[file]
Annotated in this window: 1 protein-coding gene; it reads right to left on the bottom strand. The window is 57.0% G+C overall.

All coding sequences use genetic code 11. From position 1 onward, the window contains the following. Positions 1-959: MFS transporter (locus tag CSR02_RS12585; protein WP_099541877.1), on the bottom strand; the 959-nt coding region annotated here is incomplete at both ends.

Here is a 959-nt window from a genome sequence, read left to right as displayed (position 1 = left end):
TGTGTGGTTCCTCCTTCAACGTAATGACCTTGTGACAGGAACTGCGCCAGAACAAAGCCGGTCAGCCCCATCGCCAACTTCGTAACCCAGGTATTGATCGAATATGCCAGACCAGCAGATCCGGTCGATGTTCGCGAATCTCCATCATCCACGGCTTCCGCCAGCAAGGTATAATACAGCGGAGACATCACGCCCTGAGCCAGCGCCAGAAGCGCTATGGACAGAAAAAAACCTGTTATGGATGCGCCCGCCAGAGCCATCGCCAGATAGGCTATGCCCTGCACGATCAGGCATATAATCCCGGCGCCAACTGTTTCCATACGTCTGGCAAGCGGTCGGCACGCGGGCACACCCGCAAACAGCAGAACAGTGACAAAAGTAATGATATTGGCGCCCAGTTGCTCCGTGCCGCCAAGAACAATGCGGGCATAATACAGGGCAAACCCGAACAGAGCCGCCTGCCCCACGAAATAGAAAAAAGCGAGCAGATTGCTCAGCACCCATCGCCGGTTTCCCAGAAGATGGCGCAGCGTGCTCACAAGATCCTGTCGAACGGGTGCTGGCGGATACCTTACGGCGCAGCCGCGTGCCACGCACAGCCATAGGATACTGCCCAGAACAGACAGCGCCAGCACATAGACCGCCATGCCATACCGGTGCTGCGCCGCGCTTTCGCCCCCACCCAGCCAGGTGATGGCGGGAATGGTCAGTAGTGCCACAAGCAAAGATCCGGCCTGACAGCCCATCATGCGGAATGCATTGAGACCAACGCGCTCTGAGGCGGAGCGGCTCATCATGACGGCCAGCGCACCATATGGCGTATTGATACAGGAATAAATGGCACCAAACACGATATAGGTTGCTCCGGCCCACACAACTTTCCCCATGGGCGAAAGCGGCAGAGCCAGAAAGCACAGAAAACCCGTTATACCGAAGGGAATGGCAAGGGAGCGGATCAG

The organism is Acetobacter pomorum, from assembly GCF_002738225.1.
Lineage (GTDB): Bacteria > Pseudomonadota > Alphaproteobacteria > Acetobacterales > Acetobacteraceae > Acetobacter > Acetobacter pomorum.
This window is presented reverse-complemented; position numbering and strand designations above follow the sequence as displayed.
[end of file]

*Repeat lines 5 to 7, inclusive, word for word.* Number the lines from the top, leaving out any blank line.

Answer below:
The organism is Acetobacter pomorum, from assembly GCF_002738225.1.
Lineage (GTDB): Bacteria > Pseudomonadota > Alphaproteobacteria > Acetobacterales > Acetobacteraceae > Acetobacter > Acetobacter pomorum.
This window is presented reverse-complemented; position numbering and strand designations above follow the sequence as displayed.